The current wave has honed in on the angularity, the punk funk/discopunk aspect. So, it’s the side that’s more bound up with the “punk” in post-punk, and being an aggressive, exciting live band—as opposed to home-studio experimentalism or electronics. And it’s this side of post-punk I’m going to concentrate on with the Rip It Up And Start Again compilation that V2 put out in early 2006. We have tracks by Durutti Column, Thomas Leer, Fatal Microbes, Young Marble Giants, John Cooper Clarke—a lot of ethereal, dream-drifty music, downtempo and subdued. So of the current wave of retro-post-punk, I would say they tend to have a somewhat limited conception of what post-punk is—the coordinates are very much Wire, Gang of Four, maybe A Certain Ratio and Joy Division.


The other thing missing is the political commitment. Radio Four tried with their last record, but it didn’t really work. It came across like Midnight Oil. It seems like it’s hard to “do” the music + politics equation these days. That may just be because post-punk’s social and political context is unrecoverable; a unique set of circumstances existed then. And a lot of belief in the power of music to change things has been beaten out of us in the ensuing decades.


People are more realistic, perhaps, although it’s arguably a form of “cynical realism”. Perhaps it’s better to be idealistic and deluded! It certainly enabled the post-punk groups to leave behind this amazing legacy of music that still burns your ears with its urgency.


Do you think the Ramones were redundant and basically creatively exhausted after their second album? Tom Greenhalgh from the Mekons told me he admired a new record by AC/DC because it was, to paraphrase, pure and somewhat ingenious. Could the same be said of the Ramones?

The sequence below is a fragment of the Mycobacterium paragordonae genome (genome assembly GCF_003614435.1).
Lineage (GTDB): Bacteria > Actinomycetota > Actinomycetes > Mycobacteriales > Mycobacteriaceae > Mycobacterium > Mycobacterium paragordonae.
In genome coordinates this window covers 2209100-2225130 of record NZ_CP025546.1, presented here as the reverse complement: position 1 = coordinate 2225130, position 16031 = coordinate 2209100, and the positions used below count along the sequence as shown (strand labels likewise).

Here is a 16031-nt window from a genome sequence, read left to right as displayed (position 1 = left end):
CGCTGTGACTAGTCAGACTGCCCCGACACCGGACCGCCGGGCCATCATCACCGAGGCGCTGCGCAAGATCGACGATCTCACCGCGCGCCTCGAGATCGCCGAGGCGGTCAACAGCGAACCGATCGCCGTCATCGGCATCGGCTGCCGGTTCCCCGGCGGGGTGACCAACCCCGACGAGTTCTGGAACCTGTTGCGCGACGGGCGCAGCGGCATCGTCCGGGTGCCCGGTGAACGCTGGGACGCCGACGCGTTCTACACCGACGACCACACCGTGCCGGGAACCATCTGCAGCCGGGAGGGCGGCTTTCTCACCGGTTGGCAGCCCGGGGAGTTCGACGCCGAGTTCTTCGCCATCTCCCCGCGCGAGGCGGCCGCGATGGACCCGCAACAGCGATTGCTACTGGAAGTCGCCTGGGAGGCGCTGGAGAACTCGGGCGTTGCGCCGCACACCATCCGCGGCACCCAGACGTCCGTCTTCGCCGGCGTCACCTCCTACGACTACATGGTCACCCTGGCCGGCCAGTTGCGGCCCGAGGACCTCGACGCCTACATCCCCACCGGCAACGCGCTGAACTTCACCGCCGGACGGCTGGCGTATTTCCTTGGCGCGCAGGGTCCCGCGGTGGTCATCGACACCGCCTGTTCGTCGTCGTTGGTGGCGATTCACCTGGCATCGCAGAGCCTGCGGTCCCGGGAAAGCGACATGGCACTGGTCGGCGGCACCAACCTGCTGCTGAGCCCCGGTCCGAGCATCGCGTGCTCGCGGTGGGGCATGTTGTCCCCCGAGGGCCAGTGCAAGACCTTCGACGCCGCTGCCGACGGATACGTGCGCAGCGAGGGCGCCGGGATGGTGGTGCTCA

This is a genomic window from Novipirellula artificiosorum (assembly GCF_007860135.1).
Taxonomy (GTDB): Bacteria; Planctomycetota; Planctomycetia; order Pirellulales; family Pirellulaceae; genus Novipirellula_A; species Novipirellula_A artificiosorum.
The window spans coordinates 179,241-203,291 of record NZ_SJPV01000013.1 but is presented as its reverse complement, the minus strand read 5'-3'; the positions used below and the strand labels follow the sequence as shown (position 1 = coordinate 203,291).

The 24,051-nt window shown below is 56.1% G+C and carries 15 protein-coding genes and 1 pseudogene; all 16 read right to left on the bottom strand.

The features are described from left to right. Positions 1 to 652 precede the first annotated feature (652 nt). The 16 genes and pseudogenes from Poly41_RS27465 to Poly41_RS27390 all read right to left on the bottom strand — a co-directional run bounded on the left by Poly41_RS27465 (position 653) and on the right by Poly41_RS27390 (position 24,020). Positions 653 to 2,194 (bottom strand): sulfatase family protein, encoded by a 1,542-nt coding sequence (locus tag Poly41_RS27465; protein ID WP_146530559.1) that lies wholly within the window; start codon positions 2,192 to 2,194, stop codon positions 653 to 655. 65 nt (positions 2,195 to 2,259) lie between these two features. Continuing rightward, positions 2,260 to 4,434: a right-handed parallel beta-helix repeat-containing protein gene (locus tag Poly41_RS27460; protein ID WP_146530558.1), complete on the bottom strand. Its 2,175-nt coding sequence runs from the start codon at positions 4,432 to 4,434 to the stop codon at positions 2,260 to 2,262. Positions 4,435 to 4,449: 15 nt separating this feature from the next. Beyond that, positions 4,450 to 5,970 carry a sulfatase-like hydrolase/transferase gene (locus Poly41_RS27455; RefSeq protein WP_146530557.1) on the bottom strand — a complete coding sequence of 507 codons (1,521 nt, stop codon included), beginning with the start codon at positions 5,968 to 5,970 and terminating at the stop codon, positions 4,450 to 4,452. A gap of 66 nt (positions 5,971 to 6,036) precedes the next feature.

I like the Ramones just fine, but I don’t think anyone could claim they were a band that progressed musically. I don’t know their ‘80s output very well, but I’d be surprised if there was an all-synth record or one where they incorporated a horn section! Of the stuff I know well, the only slight swerve I can think of is End of Century which might be my favourite, and that’s actually a retro-move, with Phil Spector producing. So, I think there’s a real sense in which if you’ve heard one Ramones album you’ve heard ‘em all. That’s what makes them punk where Talking Heads are post-punk.


It’s funny you mention AC/DC. I once reviewed a bunch of AC/DC reissues and made just that comparison—asking why AC/DC were not as respected as the Ramones, when they were just as minimalist, and especially early on, quite angry-kids-kicking-out-at-the-world oriented. I think their roots in early ‘70s British blues-rock makes AC/DC more traditional and less seminal than the Ramones. But that just makes AC/DC’s records more enjoyable to me than the Ramones, they actually swing.


You ponder heavily about the voice, performance, and death of Ian from Joy Division. Are your writerly conjectures (“Was he somehow able to channel a latent form of this electrical disorder of the nervous system and transform it into his personal signature”) a kind of myth making itself?